Online Initiatives against COVID-19

Online Initiatives against COVID19

For those of us who aren’t scientists or healthcare workers, the pandemic might bring about feelings of helplessness. Of course, we can play our part by staying inside, maintaining good hygiene and taking our pre-cautions. But is there something more we can do? Thanks to social media, the internet, and big data-driven analytics, there are a number of online initiatives against COVID-19 that anyone can participate in. These initiatives are powered by data and show how utilizing crowdsourcing to crunch data can help mitigate the spread.

  • Google’s Kaggle, the crowdsourced data science portal can offer plenty of learnings if you are familiar with data science. As well as live datasets from WHO collated by Johns Hopkins University and a library of 29,000 published articles can put your data science skills to work by taking on tasks like predicting the spread of the virus, how long it will affect parts of the world, and the impact of other factors on the overall statistics.
  • Folding@Home is a crowdsourced project that utilizes donated computing power in simulating protein folding, as well as tackling other medical data problems. Since the outbreak, they started using spare power of idle computers in people’s houses to crunch through data, trying to identify proteins in the virus that can be targeted with medicine. To get involved with this online initiative against COVID-19 all you need to do is download the client and run it on your machine.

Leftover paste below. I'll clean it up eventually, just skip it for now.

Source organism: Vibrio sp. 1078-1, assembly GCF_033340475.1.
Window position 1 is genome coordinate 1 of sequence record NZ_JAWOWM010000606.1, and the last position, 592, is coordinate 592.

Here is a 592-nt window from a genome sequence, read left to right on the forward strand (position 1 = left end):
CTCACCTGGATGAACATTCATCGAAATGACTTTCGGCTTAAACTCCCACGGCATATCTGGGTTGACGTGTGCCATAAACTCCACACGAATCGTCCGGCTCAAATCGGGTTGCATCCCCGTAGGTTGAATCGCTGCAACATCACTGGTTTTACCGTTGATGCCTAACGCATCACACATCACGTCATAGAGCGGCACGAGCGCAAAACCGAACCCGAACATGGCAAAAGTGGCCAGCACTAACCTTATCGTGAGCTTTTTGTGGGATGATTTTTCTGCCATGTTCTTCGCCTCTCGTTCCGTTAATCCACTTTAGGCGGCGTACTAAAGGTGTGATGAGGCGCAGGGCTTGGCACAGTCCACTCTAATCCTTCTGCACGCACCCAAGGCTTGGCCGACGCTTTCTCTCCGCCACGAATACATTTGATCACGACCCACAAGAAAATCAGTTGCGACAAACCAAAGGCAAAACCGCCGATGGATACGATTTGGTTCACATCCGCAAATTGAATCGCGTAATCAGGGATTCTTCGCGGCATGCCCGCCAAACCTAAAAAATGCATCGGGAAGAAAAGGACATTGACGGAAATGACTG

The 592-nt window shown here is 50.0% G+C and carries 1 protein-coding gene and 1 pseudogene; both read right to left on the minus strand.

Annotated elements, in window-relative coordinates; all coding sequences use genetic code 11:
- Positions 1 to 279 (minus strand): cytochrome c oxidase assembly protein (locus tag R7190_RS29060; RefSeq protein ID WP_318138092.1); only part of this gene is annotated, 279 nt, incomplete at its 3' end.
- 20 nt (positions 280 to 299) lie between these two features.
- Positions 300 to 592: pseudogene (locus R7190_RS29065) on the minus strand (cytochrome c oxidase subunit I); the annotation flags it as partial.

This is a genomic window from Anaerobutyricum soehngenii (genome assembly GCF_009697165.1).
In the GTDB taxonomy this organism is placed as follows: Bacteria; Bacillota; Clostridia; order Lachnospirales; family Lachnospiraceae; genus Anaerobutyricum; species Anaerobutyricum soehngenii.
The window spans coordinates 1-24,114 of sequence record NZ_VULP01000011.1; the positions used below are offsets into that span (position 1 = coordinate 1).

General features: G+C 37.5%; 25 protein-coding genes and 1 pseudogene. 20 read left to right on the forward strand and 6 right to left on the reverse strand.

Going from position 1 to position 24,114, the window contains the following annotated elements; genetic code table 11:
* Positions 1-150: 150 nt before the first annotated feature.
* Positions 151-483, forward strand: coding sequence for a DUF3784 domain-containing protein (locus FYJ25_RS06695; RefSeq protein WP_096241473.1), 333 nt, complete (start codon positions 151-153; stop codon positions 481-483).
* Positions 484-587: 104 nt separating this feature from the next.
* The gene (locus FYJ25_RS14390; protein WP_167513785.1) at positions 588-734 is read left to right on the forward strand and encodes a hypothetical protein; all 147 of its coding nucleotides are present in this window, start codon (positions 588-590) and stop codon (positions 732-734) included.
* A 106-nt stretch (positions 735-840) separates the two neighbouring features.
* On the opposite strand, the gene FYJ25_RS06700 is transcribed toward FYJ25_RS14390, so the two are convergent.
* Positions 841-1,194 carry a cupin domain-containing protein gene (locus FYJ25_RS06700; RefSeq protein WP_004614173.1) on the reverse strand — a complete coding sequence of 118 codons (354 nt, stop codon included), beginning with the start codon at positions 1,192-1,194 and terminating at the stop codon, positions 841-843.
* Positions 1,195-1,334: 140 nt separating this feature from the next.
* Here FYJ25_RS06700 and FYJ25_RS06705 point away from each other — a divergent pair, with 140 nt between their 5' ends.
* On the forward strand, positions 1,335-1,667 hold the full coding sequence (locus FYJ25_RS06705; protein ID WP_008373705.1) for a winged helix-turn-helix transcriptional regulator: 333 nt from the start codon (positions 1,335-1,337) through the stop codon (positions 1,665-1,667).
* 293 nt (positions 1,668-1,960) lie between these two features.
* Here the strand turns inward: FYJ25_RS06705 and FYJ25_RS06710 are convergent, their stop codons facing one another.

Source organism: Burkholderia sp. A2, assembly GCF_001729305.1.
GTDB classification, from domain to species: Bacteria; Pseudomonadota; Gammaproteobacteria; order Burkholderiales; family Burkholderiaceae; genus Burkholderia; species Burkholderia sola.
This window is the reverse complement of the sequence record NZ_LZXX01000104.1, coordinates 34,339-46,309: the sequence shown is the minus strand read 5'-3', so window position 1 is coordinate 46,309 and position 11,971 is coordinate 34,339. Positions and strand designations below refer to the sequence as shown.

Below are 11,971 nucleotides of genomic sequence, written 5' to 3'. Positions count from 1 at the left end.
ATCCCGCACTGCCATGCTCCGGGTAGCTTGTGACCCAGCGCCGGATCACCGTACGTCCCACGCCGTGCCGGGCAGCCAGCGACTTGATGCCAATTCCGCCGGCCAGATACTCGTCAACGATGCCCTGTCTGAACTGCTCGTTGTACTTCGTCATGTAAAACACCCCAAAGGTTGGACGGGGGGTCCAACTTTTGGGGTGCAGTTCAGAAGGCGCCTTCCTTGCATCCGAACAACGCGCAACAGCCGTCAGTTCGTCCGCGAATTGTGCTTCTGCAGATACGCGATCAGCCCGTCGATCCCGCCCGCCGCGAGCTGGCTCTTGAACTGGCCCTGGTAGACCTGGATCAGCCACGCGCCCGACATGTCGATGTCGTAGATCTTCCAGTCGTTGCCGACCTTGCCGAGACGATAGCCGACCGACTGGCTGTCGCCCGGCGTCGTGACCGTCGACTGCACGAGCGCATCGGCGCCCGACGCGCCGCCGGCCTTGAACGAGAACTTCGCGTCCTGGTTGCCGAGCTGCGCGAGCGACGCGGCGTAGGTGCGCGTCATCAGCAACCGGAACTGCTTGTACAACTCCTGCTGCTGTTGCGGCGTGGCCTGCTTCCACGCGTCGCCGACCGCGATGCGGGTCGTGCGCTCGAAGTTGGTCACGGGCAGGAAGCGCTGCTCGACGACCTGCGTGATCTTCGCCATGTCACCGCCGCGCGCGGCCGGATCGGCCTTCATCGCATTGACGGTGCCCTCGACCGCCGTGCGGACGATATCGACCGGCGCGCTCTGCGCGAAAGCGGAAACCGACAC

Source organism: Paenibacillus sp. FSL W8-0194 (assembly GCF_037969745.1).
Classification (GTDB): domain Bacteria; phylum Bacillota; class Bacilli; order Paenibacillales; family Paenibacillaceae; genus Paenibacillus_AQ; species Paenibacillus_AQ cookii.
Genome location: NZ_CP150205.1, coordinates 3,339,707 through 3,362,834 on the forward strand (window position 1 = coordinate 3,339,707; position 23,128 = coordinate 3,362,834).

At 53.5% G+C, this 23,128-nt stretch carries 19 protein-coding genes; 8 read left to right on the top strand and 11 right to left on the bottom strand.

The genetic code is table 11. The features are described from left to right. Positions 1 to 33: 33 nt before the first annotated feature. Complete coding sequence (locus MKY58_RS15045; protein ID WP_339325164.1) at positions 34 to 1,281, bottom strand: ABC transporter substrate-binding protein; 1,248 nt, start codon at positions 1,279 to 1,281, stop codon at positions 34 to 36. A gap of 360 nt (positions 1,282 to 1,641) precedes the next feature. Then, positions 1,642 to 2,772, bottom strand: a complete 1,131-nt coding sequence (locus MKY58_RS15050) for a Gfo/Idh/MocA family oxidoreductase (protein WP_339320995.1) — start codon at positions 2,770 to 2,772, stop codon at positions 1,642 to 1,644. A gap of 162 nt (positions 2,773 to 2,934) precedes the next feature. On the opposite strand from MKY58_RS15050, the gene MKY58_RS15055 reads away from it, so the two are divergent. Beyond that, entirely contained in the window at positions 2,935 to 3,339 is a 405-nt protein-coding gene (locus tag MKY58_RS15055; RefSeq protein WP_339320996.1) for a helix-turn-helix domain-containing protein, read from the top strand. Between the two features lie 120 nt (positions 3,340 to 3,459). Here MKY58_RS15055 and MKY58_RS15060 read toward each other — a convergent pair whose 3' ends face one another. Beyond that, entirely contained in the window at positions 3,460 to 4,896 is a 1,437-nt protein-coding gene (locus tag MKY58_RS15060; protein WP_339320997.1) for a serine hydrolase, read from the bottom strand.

• Foldit is another site dedicated to crowdsourcing modeling of protein folding, and it also offers an online initiative against COVID-19. With foldit, you can take part in a number of puzzles that are fun, educational, and also help in making important scientific advances. A current ongoing challenge involves designing a protein with anti-inflammatory properties that assist in treating patients whose immune systems have triggered excess inflammation.
  • For the people who don’t have any spare computing power, another alternative is donating their data. Researchers at King’s College London have developed the C-19 Symptom Tracker app that collects anonymized information to help correlate symptoms and diagnosed cases of the virus. By establishing which symptoms indicate a need for testing, the app helps ensure people can self-isolate at the right time and prevent spread.
  • Another online initiative against COVID-19 is the Coronavirus Tech Handbook project, led by Edward Saperia. This first started as a collection of medical information that was aimed at doctors and healthcare professionals, however it quickly grew into an accessible compendium of useful information from hygiene to coping at home working and schooling.

These are all great examples of online initiatives against COVID-19 that wouldn’t have been possible in previous outbreaks, simply because the necessary infrastructure to collect and process data wasn’t available yet. Hopefully, when the coronavirus is under control, the next challenge will be to develop new solutions that will prevent a future pandemic like this one.